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The Sunday Read: ‘Why Was Joshua Held for More Than Two Years for Someone Else’s Crimes?’

The more he insisted that his name was Joshua, the more delusional he came to be seen. Journalist Robert Kolker tells us the remarkable story of Joshua Spriestersbach, a homeless man who wound up serving more than two years in a Honolulu jail for crimes committed by someone else. It was a case of mistaken…

Vacationing in the Time of Covid

Charles Falls Jr., known as Chillie, loves to take cruises. But Covid, as it has done for so many, left him marooned at home in Virginia. As he told Cristal Duhaime, a producer at the Times podcast First Person, as soon as restrictions eased, he eagerly planned a return to the waves. But for Chillie,…

How to Interpret the Kansas Referendum on Abortion

This episode contains mention of sexual assault.  Kansas this week became the first U.S. state since the fall of Roe v. Wade to put the question of abortion directly to the electorate. The result was resounding. Voters chose overwhelmingly to preserve abortion rights, an outcome that could have important political reverberations for the rest of…

Why Are Democrats Bankrolling Far-Right Candidates?

Democrats are meddling in Republican primaries this year to an unusual degree, attempting to elevate extremist candidates who they think will be easy to defeat in midterms in the fall. Nowhere has that strategy been more divisive than in the election for a House seat in Michigan. Guest: Jonathan Weisman, a congressional correspondent for The…

The Killing of bin Laden’s Successor

On Monday, President Biden announced that the United States had killed Ayman al-Zawahri in a drone strike in Afghanistan.  Al-Zawahri was the leader of Al Qaeda. A long time number two to Osama bin Laden and the intellectual spine of the terrorist group, he assumed power after bin Laden was killed by U.S. in 2011. …

How Monkeypox Went From Containable to Crisis

In mid-June, cases of monkeypox were in the double digits in the United States. There were drug treatments and vaccines against it. There didn’t seem to be any reason for alarm. But in the weeks since, the virus has spread rapidly across the country, with some local and state officials declaring public health emergencies. Guest:…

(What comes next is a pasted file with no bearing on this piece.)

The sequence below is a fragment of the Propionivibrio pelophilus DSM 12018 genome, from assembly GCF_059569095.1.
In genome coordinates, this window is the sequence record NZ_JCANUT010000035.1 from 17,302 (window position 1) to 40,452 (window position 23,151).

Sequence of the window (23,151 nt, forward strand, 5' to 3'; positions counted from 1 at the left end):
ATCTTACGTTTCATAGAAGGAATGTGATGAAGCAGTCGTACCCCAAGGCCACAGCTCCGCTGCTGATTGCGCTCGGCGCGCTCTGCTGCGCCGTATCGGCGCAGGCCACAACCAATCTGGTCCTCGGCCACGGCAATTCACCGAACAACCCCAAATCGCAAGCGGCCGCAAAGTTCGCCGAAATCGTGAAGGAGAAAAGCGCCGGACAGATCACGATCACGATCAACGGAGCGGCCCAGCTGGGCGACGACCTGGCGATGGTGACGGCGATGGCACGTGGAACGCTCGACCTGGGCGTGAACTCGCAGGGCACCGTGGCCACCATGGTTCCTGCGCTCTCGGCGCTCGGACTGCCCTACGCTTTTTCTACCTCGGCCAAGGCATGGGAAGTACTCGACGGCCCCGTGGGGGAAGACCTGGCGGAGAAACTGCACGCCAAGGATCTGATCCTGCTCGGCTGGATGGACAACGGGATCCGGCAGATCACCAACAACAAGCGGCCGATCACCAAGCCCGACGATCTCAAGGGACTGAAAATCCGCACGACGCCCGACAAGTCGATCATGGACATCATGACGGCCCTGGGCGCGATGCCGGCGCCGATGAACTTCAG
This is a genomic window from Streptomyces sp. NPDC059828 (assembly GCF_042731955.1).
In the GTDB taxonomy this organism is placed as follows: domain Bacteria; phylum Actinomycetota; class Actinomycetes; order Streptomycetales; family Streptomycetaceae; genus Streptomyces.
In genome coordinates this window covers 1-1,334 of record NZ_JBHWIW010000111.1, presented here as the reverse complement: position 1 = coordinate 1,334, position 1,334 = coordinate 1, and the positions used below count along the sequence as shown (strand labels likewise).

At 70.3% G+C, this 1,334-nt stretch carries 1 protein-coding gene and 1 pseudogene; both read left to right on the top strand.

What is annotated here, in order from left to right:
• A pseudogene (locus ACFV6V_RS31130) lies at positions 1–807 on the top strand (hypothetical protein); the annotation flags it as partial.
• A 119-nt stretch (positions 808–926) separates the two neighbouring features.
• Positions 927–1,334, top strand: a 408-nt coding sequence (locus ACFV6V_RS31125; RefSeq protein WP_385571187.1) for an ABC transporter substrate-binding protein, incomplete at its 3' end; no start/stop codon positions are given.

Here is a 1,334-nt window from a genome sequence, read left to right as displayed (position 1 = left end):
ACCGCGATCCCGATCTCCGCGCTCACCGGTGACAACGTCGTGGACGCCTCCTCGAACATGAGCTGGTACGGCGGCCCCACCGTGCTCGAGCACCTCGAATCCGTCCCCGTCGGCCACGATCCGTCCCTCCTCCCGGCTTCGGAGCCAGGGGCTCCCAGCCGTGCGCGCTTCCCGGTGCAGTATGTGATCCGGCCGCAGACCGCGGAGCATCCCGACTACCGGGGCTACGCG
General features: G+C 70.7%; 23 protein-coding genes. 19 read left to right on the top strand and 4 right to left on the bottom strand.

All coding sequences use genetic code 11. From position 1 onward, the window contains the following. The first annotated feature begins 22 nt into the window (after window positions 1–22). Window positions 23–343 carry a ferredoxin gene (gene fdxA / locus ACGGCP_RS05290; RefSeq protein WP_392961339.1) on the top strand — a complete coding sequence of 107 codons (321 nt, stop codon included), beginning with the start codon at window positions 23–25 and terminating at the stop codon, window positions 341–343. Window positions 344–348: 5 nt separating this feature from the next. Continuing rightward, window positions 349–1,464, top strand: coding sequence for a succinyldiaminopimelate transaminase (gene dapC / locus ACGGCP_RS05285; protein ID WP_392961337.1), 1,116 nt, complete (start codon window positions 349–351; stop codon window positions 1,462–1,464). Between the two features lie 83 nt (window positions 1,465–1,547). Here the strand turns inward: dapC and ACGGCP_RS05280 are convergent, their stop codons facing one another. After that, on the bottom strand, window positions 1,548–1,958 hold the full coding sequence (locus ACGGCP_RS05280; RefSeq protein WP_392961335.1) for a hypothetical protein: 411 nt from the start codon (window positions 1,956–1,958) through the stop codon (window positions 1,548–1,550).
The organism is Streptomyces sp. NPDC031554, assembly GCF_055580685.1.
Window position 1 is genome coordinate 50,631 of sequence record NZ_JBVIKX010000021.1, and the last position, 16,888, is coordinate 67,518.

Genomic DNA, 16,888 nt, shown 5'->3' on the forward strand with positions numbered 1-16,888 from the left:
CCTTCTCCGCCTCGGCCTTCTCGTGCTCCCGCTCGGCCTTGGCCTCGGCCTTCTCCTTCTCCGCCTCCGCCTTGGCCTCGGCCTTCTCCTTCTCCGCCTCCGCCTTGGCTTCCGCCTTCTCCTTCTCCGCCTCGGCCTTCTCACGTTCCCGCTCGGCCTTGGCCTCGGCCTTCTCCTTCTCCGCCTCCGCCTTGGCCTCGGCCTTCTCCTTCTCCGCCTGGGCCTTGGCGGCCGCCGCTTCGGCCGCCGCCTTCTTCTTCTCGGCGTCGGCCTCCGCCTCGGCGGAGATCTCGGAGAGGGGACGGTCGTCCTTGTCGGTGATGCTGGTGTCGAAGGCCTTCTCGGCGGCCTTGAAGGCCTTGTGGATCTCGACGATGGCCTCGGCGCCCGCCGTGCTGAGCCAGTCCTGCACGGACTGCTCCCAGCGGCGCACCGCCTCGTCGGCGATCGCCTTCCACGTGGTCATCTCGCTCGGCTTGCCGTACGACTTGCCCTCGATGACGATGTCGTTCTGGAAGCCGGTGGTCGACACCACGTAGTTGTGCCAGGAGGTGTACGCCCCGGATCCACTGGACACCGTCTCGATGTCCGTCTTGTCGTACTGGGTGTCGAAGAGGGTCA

The Sunday Read: ‘Inside the Push to Diversify the Book Business’

For generations, America’s major publishers focused almost entirely on white readers. Now a new cadre of executives is trying to open up the industry. The journalist Marcela Valdes spent a year reporting on what she described as “the problematic history of diversity in book publishing and the ways it has affected editors, authors and what…

The Rise of the Conservative Latina

For decades, Republicans have sought to make gains with a critical voting block: Latinos. Last month, when Mayra Flores was elected to Congress from Texas, she finally showed them a way to gain that support. Today, we explore what her campaign tells us about the future of the Latino vote. Guest: Jennifer Medina, a national…

How Expecting Inflation Can Actually Create More Inflation

To fight historic levels of inflation, the Federal Reserve this week, once again, raised interest rates, its most powerful weapon against rising prices. The move was intended to slow demand, but there was also a psychological factor: If consumers become convinced that inflation is a permanent feature of the economy, that might become a self-fulfilling…

The Case Against Deshaun Watson

This episode contains details of alleged sexual assault.  In the past year, more than 20 different women have accused the star N.F.L. quarterback Deshaun Watson of sexual misconduct. Despite the allegations, Watson has signed one of the most lucrative contracts in the history of football, with the Cleveland Browns, and will take the field today…